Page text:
At present, one key objective of the academic community is to organize staff training in order to address issues formulated in this Concept, including the creation of prerequisites for increasing international technical assistance under bilateral development and poverty reduction programs.

 

Russia’s civil society and nongovernmental organizations are working to develop cooperation with foreign nongovernmental and charity organizations, promote the development of cultural and humanitarian relations, and provide information support to international development assistance. In line with the existing international practice, the Government of the Russian Federation intends to consider procedures and terms of providing federal funding for such organizations so that they can be used as a channel to deliver Russia’s assistance to the recipient countries.

 

Transboundary interests of Russian businesses determine the need for them to step up efforts in international development assistance, especially in countries bordering on the Russian Federation and Sub-Saharan Africa. The Government intends to coordinate its efforts and plans in these regions with the steps undertaken by Russian businesses and their professional associations.

 

 

VII. Formulation and Implementation of Russian Policy

on International Development Assistance

 

The President of the Russian Federation, within his constitutional powers, will be responsible for overall leadership for the Russian policy in international development assistance and will approve Russia’s strategic goals and objectives in this area.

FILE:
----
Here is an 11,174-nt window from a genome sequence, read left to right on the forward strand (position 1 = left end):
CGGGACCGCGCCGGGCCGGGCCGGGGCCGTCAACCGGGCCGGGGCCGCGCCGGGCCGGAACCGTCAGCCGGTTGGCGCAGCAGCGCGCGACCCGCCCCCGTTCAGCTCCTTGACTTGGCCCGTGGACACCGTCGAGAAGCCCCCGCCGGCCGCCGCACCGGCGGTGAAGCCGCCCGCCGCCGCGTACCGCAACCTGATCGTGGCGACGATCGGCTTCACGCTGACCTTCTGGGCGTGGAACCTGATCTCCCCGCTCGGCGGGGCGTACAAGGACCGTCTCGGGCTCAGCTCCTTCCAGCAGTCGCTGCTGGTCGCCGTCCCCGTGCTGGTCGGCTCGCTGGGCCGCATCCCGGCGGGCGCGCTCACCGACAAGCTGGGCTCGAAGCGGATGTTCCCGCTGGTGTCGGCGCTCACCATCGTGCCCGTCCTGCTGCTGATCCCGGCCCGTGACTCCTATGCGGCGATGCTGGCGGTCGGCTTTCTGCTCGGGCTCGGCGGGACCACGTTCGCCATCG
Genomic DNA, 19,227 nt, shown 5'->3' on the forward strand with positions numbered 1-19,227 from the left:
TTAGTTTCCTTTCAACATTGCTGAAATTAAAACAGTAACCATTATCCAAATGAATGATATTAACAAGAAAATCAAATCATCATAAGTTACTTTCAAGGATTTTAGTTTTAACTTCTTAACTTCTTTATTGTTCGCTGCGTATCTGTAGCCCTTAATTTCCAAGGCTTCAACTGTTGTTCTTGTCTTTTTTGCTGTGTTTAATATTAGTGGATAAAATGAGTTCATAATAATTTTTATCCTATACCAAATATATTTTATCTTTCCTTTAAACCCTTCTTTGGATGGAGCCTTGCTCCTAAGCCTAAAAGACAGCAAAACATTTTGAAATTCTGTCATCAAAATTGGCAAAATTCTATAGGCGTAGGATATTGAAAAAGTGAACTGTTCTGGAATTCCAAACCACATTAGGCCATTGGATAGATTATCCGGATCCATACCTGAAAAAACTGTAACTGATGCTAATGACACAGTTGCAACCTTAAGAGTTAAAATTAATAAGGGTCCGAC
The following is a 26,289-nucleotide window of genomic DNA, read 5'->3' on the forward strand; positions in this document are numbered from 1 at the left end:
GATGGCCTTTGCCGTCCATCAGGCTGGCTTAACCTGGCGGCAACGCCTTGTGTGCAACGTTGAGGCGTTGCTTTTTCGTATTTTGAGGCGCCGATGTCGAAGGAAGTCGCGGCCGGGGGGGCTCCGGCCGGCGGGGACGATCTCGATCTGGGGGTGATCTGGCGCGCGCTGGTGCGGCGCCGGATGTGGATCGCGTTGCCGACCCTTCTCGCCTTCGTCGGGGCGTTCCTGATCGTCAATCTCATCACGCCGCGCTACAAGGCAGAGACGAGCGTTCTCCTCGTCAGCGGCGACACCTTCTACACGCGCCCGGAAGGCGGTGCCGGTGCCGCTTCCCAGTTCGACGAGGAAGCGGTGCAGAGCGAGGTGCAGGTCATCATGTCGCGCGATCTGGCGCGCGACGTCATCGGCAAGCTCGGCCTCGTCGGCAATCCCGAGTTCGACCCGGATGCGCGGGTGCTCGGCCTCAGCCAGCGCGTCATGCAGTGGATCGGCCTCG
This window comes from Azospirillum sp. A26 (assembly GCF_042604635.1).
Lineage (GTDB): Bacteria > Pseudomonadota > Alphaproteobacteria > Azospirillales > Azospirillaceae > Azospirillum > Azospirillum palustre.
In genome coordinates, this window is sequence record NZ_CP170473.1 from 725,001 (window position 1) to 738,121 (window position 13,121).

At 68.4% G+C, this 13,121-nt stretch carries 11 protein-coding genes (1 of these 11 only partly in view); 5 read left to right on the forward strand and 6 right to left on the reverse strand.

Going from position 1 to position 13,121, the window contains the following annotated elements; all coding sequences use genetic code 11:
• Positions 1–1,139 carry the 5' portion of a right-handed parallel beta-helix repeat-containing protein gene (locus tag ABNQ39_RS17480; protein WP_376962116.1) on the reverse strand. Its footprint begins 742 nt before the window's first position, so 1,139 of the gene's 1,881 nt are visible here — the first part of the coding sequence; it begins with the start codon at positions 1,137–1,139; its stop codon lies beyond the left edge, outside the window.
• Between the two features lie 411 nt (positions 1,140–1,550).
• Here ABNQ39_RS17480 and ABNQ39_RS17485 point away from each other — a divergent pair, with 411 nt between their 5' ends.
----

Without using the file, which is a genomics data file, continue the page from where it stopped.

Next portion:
The Federation Council and the State Duma, within their constitutional powers, will carry out legislative work to support Russia’s participation in and delivery on its commitments for international development assistance.

 

The Government of the Russian Federation will approve an Action Plan for Russia’s participation in development assistance, make decisions on aid provision as proposed by federal authorities, and monitor the delivery of Russia’s assistance.

 

The federal executive authorities – the MOF, MFA and other entities concerned – will be directly involved in the implementation of this Concept. The MFA, together with the MOF, will formulate the policy and coordinate actions of federal executive authorities in the area of development assistance.

 

Financial support for implementation of this Concept will be provided from the federal budget in accordance with the Budget Code of the Russian Federation, and also by the private sector, members of the business community, and nongovernmental organizations.

 

When preparing decisions in the area of international development assistance, federal executive authorities will work together, as necessary, with Russian nongovernmental organizations, thus expanding involvement of Russian civil society in development assistance efforts.

 

The Concept will be implemented in accordance with Russia’s Action Plan for participation in international development assistance, to be approved by the Government for a 3-year period.

 

This Concept can be amended, updated, and improved as Russia’s socioeconomic and political position in the world evolves and with consideration for potential changes in global practice of international development assistance.